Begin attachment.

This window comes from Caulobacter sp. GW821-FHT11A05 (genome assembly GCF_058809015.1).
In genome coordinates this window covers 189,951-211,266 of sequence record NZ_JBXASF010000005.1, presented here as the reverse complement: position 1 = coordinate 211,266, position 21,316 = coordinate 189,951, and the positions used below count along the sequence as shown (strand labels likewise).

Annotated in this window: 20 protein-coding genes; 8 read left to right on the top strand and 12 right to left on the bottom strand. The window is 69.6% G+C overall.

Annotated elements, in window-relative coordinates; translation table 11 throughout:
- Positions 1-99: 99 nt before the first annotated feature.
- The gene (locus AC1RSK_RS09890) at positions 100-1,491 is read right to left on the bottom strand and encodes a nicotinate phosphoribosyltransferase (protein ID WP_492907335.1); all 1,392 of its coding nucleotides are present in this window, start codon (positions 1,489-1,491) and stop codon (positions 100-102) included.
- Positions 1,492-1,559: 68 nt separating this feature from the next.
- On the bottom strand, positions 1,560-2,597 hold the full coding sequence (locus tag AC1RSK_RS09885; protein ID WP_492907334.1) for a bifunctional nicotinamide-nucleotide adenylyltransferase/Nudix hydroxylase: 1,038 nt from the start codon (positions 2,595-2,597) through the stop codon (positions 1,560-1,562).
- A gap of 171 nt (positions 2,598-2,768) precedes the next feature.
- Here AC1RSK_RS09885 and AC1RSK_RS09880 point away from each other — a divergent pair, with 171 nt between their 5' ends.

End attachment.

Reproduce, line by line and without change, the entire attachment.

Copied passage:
This window comes from Caulobacter sp. GW821-FHT11A05 (genome assembly GCF_058809015.1).
In genome coordinates this window covers 189,951-211,266 of sequence record NZ_JBXASF010000005.1, presented here as the reverse complement: position 1 = coordinate 211,266, position 21,316 = coordinate 189,951, and the positions used below count along the sequence as shown (strand labels likewise).

Annotated in this window: 20 protein-coding genes; 8 read left to right on the top strand and 12 right to left on the bottom strand. The window is 69.6% G+C overall.

Annotated elements, in window-relative coordinates; translation table 11 throughout:
- Positions 1-99: 99 nt before the first annotated feature.
- The gene (locus AC1RSK_RS09890) at positions 100-1,491 is read right to left on the bottom strand and encodes a nicotinate phosphoribosyltransferase (protein ID WP_492907335.1); all 1,392 of its coding nucleotides are present in this window, start codon (positions 1,489-1,491) and stop codon (positions 100-102) included.
- Positions 1,492-1,559: 68 nt separating this feature from the next.
- On the bottom strand, positions 1,560-2,597 hold the full coding sequence (locus tag AC1RSK_RS09885; protein ID WP_492907334.1) for a bifunctional nicotinamide-nucleotide adenylyltransferase/Nudix hydroxylase: 1,038 nt from the start codon (positions 2,595-2,597) through the stop codon (positions 1,560-1,562).
- A gap of 171 nt (positions 2,598-2,768) precedes the next feature.
- Here AC1RSK_RS09885 and AC1RSK_RS09880 point away from each other — a divergent pair, with 171 nt between their 5' ends.